'Game of Thrones' Marketing Genius Lies in Its Subverting the TV Trailer

HBO's ads are mysterious and starved of information. That's a good thing.

Game of Thrones alternates between teasing us, taunting us, and straight-up fucking with us in advertising its upcoming sixth season, and it’s glorious. Some fans are vexed that we have yet to see a preview with concrete footage, but they’re missing the point. As a massively popular adaptation that is now moving beyond its original narrative, Game of Thrones is an unprecedented cultural event.

Much has been made of our current tendency to spoil movies and shows in the trailers. As Damon Lindelof told Vulture, “We live in a commercial world, where you’ve gotta come up with ‘trailer moments’ and make the thing feel big and impressive and satisfying, especially in that summer-movie-theater construct.”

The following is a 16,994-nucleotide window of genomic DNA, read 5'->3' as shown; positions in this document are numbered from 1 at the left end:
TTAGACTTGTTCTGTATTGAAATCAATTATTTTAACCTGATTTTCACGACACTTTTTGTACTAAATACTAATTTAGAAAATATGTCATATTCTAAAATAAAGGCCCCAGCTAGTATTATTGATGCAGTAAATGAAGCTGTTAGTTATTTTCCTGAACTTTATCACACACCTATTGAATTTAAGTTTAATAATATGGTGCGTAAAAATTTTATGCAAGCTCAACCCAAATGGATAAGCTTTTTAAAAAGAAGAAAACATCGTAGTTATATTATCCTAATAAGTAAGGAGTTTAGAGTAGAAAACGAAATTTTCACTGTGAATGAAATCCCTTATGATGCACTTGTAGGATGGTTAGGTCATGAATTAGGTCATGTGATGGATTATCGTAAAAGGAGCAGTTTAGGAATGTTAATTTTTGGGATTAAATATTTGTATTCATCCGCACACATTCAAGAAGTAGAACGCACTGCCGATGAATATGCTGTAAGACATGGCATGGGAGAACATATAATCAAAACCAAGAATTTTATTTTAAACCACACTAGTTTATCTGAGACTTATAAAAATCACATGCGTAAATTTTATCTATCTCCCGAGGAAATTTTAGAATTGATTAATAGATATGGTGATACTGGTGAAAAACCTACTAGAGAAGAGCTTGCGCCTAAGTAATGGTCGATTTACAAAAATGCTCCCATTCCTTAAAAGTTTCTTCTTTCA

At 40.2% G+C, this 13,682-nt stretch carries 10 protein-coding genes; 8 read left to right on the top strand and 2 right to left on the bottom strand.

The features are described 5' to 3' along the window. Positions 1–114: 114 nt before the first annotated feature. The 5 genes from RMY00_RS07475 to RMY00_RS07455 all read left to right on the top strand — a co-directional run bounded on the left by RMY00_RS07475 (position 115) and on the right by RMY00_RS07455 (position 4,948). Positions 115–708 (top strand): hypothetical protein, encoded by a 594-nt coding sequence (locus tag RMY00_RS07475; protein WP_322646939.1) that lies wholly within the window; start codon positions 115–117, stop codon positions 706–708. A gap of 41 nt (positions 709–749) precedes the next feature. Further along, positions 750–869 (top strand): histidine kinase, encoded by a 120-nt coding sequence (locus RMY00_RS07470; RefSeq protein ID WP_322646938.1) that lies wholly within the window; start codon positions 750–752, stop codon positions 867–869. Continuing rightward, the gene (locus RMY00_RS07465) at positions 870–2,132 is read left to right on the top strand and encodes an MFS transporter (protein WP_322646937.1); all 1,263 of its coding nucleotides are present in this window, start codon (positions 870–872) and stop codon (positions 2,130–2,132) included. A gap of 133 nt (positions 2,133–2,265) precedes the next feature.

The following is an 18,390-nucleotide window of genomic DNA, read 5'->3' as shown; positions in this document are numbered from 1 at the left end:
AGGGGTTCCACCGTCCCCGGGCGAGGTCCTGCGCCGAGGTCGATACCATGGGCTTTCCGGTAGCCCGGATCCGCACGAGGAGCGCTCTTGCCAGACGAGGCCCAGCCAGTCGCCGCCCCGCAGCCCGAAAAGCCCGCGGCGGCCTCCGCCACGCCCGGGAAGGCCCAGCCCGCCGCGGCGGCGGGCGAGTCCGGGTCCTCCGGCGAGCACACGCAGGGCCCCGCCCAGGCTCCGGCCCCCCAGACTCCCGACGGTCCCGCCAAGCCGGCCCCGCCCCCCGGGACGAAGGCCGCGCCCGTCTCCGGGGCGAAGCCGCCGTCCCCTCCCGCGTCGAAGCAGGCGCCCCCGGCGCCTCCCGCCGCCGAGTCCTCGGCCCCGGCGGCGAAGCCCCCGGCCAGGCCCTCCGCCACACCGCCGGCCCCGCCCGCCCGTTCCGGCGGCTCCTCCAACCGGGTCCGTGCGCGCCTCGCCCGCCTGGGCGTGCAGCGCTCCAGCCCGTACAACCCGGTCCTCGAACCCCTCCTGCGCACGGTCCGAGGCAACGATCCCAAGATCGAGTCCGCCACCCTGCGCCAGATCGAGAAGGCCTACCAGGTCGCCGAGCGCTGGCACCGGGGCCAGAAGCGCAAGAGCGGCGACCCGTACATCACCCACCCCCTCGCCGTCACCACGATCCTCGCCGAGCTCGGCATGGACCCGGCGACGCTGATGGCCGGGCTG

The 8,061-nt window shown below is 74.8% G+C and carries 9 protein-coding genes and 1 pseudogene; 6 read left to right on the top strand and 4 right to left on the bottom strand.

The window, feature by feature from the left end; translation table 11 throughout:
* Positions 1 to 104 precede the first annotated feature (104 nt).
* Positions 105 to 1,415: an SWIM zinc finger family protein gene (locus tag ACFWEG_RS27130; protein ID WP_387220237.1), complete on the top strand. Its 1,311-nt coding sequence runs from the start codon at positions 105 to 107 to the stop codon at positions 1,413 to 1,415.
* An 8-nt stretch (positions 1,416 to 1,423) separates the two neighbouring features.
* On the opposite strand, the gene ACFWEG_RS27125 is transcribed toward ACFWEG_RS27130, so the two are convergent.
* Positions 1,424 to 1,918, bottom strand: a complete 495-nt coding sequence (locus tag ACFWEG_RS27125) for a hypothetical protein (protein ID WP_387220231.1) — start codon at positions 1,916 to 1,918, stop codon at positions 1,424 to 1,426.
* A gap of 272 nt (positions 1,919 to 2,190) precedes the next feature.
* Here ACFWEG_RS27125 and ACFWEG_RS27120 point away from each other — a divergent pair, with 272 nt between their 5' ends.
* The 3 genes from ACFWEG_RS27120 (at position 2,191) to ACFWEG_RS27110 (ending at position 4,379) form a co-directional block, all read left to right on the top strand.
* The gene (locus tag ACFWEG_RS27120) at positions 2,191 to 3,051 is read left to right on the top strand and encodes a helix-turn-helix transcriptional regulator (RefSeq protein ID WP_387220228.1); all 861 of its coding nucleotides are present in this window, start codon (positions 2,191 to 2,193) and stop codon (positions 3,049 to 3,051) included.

Because so much about Game of Thrones sixth season is a mystery, giving away any “trailer moments” would lessen the impact of seeing them play out. It doesn’t even have to be Jon Snow’s return; we have no idea what the hell is going on with Sansa or Theon, either. They’ve wandered off-page into the unknown. Keeping it under wraps is the right call.

Joss Whedon, too, has talked about the frustration of giving away story beats in the trailer.

Game of Thrones isn’t leaving us totally in the dark, though. It has dropped tantalizing teasing clues about Jon Snow that the internet continues to eat up.

But the blood … what does it mean??


Therein lies its brilliance: Speculating is, in some regards, more fun than knowing. How many times have you been underwhelmed when a movie or show unveils its Big Moment because you already saw it in the trailer? Instead of landing with an explosive “wow!” it lands with the dull thud of a “huh, all right, so that’s how that happens.”

The best entertainment doesn’t spoon-feed us but rather gives us the tools to find our own way. Game of Thrones’ road ahead looms dark and full of terrors, and we wouldn’t have it any other way. Other shows, look to this enigmatic less-is-more advertising method. We guarantee, big trailer moments will have an even bigger impact when they’re not in the trailers.

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